28th Oct 2016

France says Brussels 'cannot dictate' economic policy

  • Hollande's remarks recall the dismantling of the Stability and Growth Pact (Photo:

France's President and Prime Minister have said Brussels has no right to tell them which economic reforms to make.

Speaking to AFP on a visit to Rodez, in southern France, on Wednesday (29 May), President Francois Hollande said: "The European Commission cannot dictate to us what we have to do. It can simply say that France has to balance its public accounts, which is true."

Dear EUobserver reader

Subscribe now for unrestricted access to EUobserver.

Sign up for 30 days' free trial, no obligation. Full subscription only 15 € / month or 150 € / year.

  1. Unlimited access on desktop and mobile
  2. All premium articles, analysis, commentary and investigations
  3. EUobserver archives

EUobserver is the only independent news media covering EU affairs in Brussels and all 28 member states.

♡ We value your support.

If you already have an account click here to login.

He noted: "On pensions, it's a discussion which we will have with our social partners."

He added: "We have respected our European commitment on deficit reduction. But regarding structural reforms, especially pensions reform, it's for us and only us to say what is the right way to attain this objective."

His Prime Minister, Jean-Marc Ayrault, was equally defiant at a meeting in Matignon, in north-east France, with former German leader Helmut Schmidt the same day.

He said: "We will carry out reforms in our own way."

He noted: "If I think of pensions reform, it's [needed] not because Brussels has asked us to do it, but because we know it's necessary."

He added that his reform programme will help to restore France's "leading position in Europe."

The reactions come after the commission published recommendations for 23 member states, including France, earlier on Wednesday.

It gave France an extra two years to meet deficit targets.

But it also called for reforms in six areas.

It said on pensions the French treasury "will still face large deficits by 2020 and new policy measures are urgently needed to remedy this situation," proposing a hike in the retirement age among other ideas.

Commission chief Jose Manuel Barroso told press in the EU capital: "Our message to France is in fact quite challenging."

He added: "France has in the last decade lost maybe even 20 years of competitiveness."

The commission won the right to make the recommendations - which also cover areas such as tax and social policy - under the "European semester" law passed in 2011.

They are non-binding.

A second set of laws - the "two pack," which comes into force on Thursday - gives Brussels real teeth.

Under the two pack, eurozone countries such as France will have to submit their national budgets to the commission in October.

If EU officials do not like them, they can force governments to submit new proposals.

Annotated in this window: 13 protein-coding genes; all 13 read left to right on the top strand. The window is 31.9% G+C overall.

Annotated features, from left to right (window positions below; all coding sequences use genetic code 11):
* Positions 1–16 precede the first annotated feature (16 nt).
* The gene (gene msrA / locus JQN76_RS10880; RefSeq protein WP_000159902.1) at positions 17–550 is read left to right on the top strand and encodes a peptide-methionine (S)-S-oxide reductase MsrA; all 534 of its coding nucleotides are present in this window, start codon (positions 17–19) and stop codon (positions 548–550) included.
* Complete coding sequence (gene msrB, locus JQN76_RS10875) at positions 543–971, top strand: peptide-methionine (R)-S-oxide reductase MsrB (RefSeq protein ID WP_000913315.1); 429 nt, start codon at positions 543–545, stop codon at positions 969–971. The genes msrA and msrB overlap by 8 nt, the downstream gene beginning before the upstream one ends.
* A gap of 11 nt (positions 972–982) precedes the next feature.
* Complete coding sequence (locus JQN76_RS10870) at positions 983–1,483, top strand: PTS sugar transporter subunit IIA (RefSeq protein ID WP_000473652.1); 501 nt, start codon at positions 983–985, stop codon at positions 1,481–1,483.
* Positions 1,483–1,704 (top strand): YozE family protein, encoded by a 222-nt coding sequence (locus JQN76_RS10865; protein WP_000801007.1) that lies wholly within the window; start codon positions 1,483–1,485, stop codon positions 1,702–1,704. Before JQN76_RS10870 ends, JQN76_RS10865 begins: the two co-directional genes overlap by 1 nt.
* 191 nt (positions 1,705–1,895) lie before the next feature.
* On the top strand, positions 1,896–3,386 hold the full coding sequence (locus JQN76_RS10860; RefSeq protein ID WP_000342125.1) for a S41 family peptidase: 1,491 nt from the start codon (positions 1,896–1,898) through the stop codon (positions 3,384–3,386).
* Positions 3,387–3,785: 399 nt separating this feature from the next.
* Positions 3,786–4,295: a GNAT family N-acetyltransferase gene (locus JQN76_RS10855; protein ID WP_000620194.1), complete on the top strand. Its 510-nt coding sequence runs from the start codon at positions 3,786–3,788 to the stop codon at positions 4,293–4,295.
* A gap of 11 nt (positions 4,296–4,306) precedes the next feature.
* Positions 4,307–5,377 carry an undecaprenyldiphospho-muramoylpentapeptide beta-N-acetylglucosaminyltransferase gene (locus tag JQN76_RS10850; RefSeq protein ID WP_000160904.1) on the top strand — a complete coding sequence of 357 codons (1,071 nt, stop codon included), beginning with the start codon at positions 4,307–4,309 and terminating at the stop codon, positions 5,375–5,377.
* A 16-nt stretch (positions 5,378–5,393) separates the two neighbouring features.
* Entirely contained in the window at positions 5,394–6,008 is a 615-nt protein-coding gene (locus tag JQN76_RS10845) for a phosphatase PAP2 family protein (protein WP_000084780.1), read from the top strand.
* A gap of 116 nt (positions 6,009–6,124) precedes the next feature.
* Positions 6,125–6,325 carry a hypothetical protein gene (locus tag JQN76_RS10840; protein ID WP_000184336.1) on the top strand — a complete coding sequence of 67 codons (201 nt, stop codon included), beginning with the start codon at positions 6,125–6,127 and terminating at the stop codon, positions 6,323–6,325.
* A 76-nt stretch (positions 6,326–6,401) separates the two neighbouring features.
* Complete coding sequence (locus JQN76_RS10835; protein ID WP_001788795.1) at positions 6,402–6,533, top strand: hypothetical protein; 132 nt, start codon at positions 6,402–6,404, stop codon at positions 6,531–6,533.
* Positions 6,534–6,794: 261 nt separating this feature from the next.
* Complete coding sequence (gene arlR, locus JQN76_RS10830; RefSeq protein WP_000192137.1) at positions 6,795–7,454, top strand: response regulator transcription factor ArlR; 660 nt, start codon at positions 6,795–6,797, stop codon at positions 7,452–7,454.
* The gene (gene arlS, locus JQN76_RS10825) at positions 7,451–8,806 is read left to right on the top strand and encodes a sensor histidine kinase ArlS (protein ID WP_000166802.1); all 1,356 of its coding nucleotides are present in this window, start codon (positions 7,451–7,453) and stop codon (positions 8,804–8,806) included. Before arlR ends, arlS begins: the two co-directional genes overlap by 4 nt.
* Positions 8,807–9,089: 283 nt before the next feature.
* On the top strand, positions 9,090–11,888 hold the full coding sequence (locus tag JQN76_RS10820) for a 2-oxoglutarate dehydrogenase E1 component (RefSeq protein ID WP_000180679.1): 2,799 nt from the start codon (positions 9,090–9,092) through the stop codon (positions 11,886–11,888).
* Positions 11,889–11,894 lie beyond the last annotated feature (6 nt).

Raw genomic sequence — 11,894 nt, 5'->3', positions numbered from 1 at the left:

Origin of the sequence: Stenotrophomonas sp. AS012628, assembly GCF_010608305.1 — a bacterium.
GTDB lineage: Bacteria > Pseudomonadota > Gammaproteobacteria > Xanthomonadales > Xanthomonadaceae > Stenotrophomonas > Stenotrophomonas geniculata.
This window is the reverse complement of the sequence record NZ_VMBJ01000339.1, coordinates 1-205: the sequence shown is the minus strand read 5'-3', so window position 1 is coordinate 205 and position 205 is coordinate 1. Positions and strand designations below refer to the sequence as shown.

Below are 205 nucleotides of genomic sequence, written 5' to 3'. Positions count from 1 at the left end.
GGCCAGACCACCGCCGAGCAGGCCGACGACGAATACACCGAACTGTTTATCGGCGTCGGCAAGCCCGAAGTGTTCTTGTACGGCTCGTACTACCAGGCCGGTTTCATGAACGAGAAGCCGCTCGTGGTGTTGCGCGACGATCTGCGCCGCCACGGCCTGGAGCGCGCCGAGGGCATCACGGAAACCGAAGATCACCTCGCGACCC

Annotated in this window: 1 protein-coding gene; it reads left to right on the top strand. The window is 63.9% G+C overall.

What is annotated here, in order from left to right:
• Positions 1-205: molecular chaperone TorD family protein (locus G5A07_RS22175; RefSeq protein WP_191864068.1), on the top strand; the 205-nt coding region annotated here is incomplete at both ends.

But Hollande's remarks raises the prospect that big EU countries will bully the commission, while smaller member states will have to obey - just as they did with the Union's old Stability and Growth Pact.

For his part, administrative affairs commissioner Maros Sefcovic voiced worry over the two pack at a seminar in April in Slovakia.

He said at the time: "The commission in its history never had more power than it has now."

He noted: "In September or October, the commission will send letters to Estonia or to France saying: 'Show us your budgets. We want to see them first to see if they're sustainable'."

He added: "When I present this [the commission verdict] … people might say: 'Who is this man from Brussels telling us what to do?'."

News in Brief

  1. Budget commissioner Georgieva takes up World Bank post
  2. Walloon parliament votes to accept Ceta
  3. Euro deficit to fall below 2% next year, commission says
  4. Migration and security top Germany's EU agenda
  5. EU finance rules need 'neutral' enforcer, Germany says
  6. Northern Ireland court rejects Brexit case
  7. EU tables Atlantic sea bass fishing ban
  8. EU states issue record number of residence permits

Stakeholders' Highlights

  1. Nordic Council of MinistersUN global sustainable development goals, integration, and security on agenda for Nordic Council Session 2016
  2. Taipei EU OfficeTaiwan Seeks to Join Fight against Global Warming
  3. ANCI LazioAnci Lazio Definetely has a lot to Celebrate This Year
  4. EU-China ForumDebating the Future of the EU-China Relations on 28 November in Prague
  5. COMECEMigrants: From Fear to Compassion
  6. Birdlife EuropeBusiness as Usual - Juncker Snubs Environment and Protects Broken CAP
  7. EFADraft Bill for a 2nd Scottish Independence Referendum
  8. UNICEFCalls on European Council to Address Plight of Refugee and Migrant Children
  9. ECTAJoin us on 9-10 November in Brussels and Discover the new EU Digital Landscape
  10. Access NowCan you Hear me now? Verizon’s Opportunity to Stand for Global Users
  11. Belgrade Security ForumMeaningful Dialogue Missing Not Only in the Balkans, but Throughout Europe
  12. EuropecheEU Fishing Sector Celebrates Sustainably Sourced Seafood in EU Parliament

Latest News

  1. Belgium green lights unchanged Ceta
  2. Poland rejects EU 'interferences' on rule of law
  3. On-road emissions tests: How EU failed to change to the fast lane
  4. Dutch PM asks opposition's help on Ukraine agreement
  5. Wallonia's heroic stand against Ceta is a stand for democracy
  6. Calais children abandoned at former camp site
  7. Greece to probe UN allegations of illegal returns
  8. Poland defies EU on rule of law